Something else I discovered this weekend, this time in Homesense in Preston: nice leather bound notebooks from Gallery Leather, printed in Korea (so I assume the paper is Korean, too) and bound in Maine, USA. All the journals I looked were very well made and at around £8 (~$13; ~€9) they were also very reasonably priced. I assume you can also find them at T.K. Maxx / T. J. Maxx, since they belong to the same company.

 

  1. …or better: outside the “European Broadcasting Area”, which includes many non-European countries, that participate in the contest []
  2. Australia might be an exception. Not only is it shown there, viewers can even vote, even though their vote does not count. []

More East Asian stationery 4

A few weeks ago I wrote about the Eco Bridge Paper Pencils. I want to mention a few other things that are being sold in the same shop sell. The items are not exactly cheap, so it is unlikely that I will buy them. This means I cannot write a proper review, but it would be a shame to leave these items unmentioned, as they are unusual and, for lack of a better word, interesting.

If I had to describe the shop I would say it is a shop full of random quirky things aimed at arty, Apple using yuppies. Things are not cheap, but it will be difficult to find them somewhere else. It is a kind of hip and cool version of Manufactum.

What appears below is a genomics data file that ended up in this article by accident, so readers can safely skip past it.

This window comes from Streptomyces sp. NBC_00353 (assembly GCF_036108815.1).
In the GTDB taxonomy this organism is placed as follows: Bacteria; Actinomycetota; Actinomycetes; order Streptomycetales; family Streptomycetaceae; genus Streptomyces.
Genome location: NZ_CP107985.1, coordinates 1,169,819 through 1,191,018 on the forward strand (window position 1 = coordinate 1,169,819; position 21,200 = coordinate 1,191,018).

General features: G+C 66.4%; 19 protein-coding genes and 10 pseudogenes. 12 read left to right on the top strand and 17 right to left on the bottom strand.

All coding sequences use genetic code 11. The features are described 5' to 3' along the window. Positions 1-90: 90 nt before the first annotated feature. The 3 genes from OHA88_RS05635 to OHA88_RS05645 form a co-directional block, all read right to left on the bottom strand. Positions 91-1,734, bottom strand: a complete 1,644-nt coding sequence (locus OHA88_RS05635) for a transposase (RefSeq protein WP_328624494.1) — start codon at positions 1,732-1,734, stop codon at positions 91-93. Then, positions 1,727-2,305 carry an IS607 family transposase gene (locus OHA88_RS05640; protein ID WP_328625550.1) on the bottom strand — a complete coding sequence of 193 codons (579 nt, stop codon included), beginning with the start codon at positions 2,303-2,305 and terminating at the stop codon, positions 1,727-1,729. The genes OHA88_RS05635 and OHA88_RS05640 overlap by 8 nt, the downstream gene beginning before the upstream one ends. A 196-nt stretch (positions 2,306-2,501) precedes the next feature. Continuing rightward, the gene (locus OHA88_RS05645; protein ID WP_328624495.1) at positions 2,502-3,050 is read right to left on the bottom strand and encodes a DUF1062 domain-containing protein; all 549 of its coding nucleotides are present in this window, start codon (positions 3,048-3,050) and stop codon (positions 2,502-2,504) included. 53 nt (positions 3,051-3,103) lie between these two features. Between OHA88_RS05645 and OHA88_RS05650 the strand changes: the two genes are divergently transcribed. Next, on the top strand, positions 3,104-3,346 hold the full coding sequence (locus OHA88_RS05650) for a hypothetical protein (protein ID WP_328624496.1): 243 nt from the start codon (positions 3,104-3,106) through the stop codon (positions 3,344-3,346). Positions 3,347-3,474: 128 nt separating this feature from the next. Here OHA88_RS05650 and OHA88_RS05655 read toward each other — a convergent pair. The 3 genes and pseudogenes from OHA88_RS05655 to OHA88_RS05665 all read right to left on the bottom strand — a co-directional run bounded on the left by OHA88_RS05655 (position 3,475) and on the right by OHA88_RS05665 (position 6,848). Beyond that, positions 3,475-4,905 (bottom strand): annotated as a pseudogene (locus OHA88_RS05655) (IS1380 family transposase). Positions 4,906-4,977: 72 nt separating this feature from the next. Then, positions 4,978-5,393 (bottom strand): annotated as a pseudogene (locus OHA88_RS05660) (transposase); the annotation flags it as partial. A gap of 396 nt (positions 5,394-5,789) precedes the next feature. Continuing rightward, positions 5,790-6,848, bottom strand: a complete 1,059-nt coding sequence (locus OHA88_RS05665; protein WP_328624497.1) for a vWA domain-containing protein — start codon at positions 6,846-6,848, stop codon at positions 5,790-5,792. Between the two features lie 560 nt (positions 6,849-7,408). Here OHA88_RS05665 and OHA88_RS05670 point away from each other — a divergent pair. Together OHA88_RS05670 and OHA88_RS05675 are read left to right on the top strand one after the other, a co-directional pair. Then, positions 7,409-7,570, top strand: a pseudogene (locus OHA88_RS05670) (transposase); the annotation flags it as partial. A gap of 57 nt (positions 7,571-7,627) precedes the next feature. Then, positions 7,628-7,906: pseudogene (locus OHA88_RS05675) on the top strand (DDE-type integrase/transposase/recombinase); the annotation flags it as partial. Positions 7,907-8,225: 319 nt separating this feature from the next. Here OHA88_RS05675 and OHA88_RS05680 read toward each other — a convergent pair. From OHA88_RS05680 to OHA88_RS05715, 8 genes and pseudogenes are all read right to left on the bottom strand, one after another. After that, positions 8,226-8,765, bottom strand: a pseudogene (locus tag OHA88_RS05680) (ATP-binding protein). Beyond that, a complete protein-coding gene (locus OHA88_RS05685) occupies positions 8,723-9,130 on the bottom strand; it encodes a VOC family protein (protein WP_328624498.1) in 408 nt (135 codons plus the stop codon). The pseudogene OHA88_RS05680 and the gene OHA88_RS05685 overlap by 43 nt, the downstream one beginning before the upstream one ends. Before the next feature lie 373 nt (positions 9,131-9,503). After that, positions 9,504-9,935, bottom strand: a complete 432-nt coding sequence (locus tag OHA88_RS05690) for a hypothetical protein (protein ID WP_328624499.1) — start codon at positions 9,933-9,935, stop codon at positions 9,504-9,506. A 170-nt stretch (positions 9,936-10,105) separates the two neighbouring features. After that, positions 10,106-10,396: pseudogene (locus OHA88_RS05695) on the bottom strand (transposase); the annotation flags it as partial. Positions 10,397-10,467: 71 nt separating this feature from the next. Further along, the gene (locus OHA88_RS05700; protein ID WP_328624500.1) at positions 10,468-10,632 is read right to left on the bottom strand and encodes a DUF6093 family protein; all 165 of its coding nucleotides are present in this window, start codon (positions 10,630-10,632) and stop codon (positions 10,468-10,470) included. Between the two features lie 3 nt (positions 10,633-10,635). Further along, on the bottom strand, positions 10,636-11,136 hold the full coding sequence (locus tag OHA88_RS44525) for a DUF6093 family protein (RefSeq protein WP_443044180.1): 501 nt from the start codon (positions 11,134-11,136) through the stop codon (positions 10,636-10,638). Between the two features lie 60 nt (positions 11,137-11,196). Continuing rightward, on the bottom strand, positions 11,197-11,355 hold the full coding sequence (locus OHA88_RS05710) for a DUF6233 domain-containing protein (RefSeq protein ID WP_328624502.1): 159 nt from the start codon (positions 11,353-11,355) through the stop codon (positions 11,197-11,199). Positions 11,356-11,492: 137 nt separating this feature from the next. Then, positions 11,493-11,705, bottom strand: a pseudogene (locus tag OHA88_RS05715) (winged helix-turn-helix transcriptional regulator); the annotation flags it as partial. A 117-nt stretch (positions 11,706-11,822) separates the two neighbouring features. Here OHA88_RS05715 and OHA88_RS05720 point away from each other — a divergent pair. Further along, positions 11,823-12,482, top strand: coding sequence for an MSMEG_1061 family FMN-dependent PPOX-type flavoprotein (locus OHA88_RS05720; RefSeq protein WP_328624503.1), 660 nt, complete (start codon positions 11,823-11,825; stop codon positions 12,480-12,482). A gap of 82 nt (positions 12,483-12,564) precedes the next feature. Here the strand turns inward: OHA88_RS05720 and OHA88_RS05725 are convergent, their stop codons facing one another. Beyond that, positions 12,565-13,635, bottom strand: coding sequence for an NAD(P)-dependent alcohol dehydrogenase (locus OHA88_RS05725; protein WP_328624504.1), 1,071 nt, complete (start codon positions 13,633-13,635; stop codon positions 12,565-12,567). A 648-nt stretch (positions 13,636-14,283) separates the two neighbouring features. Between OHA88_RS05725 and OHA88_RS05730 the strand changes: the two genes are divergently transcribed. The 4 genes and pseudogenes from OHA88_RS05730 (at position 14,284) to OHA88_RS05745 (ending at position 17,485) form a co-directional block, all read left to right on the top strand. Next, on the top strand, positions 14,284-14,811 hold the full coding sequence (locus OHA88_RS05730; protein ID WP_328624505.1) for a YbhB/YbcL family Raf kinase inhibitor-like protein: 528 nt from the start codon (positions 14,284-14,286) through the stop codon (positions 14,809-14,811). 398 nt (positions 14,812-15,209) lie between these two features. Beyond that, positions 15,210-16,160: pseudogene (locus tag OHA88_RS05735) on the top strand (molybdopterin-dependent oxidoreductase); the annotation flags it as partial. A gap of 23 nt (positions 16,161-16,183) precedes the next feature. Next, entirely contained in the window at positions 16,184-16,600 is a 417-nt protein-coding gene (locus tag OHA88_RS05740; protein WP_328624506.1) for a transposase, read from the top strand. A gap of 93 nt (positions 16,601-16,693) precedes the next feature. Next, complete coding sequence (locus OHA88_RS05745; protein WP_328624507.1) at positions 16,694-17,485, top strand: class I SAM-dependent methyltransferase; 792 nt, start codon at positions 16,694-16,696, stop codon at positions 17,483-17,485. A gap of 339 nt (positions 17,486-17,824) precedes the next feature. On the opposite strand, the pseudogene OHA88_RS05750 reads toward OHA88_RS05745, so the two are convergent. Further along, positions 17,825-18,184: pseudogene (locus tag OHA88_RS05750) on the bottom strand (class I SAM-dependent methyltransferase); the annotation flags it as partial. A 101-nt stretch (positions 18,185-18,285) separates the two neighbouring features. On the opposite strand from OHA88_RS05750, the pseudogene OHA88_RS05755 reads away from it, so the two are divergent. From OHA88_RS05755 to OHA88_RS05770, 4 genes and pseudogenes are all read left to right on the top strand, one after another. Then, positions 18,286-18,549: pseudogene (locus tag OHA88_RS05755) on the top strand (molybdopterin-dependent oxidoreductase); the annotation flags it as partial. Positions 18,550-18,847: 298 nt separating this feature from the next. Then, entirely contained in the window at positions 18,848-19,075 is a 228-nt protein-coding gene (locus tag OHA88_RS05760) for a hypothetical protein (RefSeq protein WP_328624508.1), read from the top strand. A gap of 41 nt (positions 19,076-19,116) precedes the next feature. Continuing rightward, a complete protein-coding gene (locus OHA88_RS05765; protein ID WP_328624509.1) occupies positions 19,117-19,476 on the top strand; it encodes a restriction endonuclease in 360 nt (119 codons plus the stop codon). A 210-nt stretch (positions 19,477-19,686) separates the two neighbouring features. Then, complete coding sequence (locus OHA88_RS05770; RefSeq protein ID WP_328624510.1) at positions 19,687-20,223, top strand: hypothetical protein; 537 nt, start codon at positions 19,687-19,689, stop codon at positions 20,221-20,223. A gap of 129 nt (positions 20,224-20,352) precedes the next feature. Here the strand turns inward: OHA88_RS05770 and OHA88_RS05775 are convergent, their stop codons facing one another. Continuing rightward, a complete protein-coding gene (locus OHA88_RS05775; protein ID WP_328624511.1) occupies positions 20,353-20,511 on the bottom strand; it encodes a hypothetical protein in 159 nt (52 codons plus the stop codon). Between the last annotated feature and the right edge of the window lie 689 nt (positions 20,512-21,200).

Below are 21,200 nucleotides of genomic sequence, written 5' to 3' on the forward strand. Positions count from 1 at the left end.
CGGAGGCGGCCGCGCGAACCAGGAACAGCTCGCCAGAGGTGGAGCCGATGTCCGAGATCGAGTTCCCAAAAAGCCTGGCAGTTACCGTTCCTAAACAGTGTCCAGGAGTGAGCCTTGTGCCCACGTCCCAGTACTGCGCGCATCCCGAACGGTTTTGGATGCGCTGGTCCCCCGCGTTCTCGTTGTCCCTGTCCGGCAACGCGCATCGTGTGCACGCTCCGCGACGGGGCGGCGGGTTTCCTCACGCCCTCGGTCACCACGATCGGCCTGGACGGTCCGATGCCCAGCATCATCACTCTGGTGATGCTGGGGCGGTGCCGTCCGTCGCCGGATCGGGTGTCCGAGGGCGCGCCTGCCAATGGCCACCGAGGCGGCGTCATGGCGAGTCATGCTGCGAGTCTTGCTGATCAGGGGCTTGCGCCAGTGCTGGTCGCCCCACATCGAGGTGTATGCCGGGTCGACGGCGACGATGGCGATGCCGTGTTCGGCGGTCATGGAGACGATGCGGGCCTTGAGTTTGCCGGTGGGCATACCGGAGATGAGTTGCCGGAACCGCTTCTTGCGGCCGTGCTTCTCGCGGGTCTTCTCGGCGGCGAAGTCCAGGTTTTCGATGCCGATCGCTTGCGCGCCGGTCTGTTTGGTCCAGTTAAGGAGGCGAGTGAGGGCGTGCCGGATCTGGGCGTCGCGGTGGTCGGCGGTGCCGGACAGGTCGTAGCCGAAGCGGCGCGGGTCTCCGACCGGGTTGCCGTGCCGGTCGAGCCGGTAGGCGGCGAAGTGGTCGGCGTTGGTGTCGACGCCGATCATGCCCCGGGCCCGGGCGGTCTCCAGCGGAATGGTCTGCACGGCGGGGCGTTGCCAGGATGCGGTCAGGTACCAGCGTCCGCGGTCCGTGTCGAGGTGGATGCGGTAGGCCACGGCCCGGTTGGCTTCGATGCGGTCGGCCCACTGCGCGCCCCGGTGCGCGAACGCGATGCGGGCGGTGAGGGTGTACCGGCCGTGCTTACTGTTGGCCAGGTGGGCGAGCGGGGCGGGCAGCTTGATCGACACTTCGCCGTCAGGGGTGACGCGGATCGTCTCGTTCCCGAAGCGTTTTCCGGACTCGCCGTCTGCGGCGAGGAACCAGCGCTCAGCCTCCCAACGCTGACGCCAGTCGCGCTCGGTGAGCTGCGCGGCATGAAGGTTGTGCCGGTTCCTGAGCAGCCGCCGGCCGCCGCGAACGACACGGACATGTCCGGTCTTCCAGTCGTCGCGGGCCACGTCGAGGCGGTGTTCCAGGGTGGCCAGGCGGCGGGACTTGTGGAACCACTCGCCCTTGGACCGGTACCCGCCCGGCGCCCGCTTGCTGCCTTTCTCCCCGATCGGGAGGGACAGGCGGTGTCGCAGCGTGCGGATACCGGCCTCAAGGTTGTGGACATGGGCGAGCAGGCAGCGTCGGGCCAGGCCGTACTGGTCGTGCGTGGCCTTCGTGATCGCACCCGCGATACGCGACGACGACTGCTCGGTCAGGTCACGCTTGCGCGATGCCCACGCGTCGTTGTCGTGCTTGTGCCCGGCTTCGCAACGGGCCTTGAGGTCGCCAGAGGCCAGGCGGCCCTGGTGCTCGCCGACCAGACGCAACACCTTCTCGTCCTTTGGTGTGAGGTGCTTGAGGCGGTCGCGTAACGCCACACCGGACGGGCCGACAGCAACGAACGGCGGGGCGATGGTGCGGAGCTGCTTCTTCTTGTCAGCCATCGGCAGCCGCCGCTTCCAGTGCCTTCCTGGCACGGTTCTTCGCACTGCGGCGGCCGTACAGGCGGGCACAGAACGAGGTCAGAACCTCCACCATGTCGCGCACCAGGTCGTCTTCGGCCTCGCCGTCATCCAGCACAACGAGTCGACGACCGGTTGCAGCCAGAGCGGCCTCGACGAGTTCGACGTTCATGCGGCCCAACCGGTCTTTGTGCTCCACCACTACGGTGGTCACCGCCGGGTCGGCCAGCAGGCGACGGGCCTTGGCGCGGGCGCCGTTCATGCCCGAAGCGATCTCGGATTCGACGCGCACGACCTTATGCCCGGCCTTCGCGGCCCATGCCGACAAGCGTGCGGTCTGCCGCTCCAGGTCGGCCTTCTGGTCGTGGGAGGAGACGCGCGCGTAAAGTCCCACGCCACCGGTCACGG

Continuing from the Eco Bridge Paper Pencils, along the Korean stationery theme, they also sell Korean ‘notebooks’ (actually what I would call exercise books). They look nice and are labelled in French. Unfortunately importing them from Korea made them cost five to ten times the price of a similar (plain looking) notebook from Europe. If you want a really nice, thin notebook this might be it.

Another product imported from East Asia is a set of 36 squary, coloured pencils from Japan. It retails for £60 and is part of the Düller range. The Düller range also includes a pen designed by Dietrich Lubs, who is featured in New York’s Museum of Modern Art. The coloured pencil set is designed by Naori Miyazaki. Unfortunately I was not able to find out more about her1, except that she is not featured in the Museum of Modern Art. The MoMA online shop does however sell a clock designed by her. Back to the pencil set. There is some rather strange text in German written on this pencil box about combining German taste and Japanese handiness, which looks instantly East Asian because of the character spacing. In different online stores in the UK and Australia the price of this pencil set can vary dramatically. I thought I saw it in an American online store for $96, but I was not able to find it any more to confirm this price.

Also for sale are fairly big animal shaped erasers and Penguin pencils.

You can find more information about the Penguin pencils at penciltalk.

The Lamy 2000 and other products by its designer can also be found in the Museum of Modern Art.

  1. I assume it is a female name []